|2012-03-06, 12:00 PM||#1|
Join Date: Jan 2006
Location: GTA IV
Kingdoms of Amalur: Reckoning
I picked this up to tide me over until Mass Effect 3 came out. Kind of a mistake as this game is HUGE.
It's hard to compare KoA to other RPGs, simply because it borrows from so many of them. The most obvious comparison is to the Fable series. If you really disliked Fable's gameplay then KoA won't be for you. I found Fable tolerable. I like KoA a lot more. I'd say it's like Fable but with more testosterone.
The RPG system is also a lot more in depth than Fable. More along the lines of the first Dragon Age. There are three basic classes - Fighter, Thief, Mage. As you progress in level you get bonuses that enhance those classes. However as you progress you can also choose "Destinies" for your character that are kind of a multiclass system. They have dual class combos for any combination of the three, and even a triple class destiny for someone who wants to be a jack of all trades when it comes to combat.
The combat system is pretty arcadey, and definitely weighted towards offense. It seems pretty hard to break an enemies attack combo once it gets started. What works better is to not let them get off any attacks in the first place by dodging around opponents, keeping them off balance with a combination of melee and ranged attacks. The combat works very well for what it is. I rarely noticed any slowdown with multiple enemies and after a bit of practice combat felt very natural.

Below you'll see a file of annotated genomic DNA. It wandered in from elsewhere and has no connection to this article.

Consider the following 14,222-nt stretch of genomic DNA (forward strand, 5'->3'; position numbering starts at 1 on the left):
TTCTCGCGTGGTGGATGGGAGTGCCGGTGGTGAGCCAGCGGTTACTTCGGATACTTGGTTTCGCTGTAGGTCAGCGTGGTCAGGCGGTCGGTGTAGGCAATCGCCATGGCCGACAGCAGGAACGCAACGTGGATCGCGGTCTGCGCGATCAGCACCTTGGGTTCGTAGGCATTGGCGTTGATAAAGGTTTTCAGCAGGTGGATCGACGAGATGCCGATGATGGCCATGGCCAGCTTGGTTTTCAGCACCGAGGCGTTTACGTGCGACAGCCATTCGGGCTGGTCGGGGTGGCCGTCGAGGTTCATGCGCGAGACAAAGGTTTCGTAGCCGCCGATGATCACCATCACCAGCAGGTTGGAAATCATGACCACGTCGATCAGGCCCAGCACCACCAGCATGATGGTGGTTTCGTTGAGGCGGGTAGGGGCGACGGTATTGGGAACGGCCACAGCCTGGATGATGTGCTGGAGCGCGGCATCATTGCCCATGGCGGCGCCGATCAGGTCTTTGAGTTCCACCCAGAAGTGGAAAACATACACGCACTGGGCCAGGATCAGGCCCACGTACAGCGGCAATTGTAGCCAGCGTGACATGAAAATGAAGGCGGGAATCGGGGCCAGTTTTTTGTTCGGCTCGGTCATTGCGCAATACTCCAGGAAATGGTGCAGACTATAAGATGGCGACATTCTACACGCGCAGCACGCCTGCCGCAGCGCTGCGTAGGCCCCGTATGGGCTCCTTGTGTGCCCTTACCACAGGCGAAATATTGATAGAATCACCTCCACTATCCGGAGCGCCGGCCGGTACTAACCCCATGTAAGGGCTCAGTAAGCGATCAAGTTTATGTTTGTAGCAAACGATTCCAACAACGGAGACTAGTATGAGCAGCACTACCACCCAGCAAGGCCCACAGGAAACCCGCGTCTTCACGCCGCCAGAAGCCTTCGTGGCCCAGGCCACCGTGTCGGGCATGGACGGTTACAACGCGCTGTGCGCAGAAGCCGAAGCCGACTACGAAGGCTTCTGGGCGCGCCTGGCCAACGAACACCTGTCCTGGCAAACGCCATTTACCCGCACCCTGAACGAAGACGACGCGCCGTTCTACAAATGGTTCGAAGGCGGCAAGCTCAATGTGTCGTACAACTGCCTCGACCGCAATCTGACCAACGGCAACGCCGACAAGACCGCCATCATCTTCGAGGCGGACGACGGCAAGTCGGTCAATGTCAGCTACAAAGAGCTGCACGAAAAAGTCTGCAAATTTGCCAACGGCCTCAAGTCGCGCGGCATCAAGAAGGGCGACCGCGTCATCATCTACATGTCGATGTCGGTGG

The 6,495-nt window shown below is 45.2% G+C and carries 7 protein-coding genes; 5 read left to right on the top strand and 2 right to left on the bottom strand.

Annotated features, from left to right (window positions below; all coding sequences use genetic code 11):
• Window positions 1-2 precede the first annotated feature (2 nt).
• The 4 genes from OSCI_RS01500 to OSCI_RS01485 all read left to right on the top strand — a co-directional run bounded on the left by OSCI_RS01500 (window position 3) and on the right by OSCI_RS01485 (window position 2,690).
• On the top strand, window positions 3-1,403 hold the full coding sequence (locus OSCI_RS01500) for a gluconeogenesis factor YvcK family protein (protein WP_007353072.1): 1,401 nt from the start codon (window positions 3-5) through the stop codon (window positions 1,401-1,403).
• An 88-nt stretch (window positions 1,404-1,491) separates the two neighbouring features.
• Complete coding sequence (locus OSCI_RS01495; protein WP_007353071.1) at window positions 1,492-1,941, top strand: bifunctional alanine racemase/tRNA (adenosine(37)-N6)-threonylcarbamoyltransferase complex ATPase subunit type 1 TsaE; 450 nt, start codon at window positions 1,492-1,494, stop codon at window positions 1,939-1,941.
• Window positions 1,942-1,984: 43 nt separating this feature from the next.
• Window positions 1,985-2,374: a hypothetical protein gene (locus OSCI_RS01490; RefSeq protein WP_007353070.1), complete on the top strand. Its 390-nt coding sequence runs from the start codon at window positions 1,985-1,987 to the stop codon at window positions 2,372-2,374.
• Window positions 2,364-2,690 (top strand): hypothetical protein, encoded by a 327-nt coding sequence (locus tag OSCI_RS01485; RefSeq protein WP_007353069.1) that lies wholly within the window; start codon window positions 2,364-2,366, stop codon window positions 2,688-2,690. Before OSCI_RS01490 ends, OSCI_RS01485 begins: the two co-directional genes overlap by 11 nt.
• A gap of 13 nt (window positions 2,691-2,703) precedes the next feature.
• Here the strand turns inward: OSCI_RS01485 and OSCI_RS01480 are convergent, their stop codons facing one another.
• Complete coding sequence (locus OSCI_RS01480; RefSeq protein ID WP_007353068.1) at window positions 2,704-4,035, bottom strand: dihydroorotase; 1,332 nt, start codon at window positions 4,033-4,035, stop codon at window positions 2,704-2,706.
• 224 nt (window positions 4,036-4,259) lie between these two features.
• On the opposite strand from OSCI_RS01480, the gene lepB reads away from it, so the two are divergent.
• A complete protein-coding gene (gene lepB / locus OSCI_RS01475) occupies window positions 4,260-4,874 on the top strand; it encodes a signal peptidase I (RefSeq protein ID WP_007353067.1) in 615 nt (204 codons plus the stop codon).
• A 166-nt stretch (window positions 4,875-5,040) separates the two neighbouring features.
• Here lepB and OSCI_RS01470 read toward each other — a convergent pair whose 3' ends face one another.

There quests. So many quests. Side quests, faction quests, storyline quests. Everybody wants something from you, and if you don't keep up with completing them the map on your HUD will be obscured by quest icons. I mentioned the game was huge, right? Apparently the main storyline can be done in 35-40 hours. They said a "speed run" of all the game's quests takes around 200 hours. That included skipping all the dialogue and cut-scenes. Speaking of dialogue - there is a ton of it as well. All competently voiced by competent actors.
The amount of weapons and armour is also astounding. In this I think they borrowed heavily from Borderlands. Which is a great system to borrow from. On top of the seemingly infinite varieties of randomly generated weapons and armour is a system that lets you partly customize weapons and armour with gems that provide extra traits/bonuses. Assuming that particular piece of equipment has gem sockets available to be used. Creating the gems is another skill altogether, although they can also be purchased a lot of the time.
So, great value for your gaming dollar if you think you have the time to invest.
This is probably going to be a game I pick up and put down between other game releases.
Long live the console war! Buy 'em all! Just don't give Sony any of your Personal info!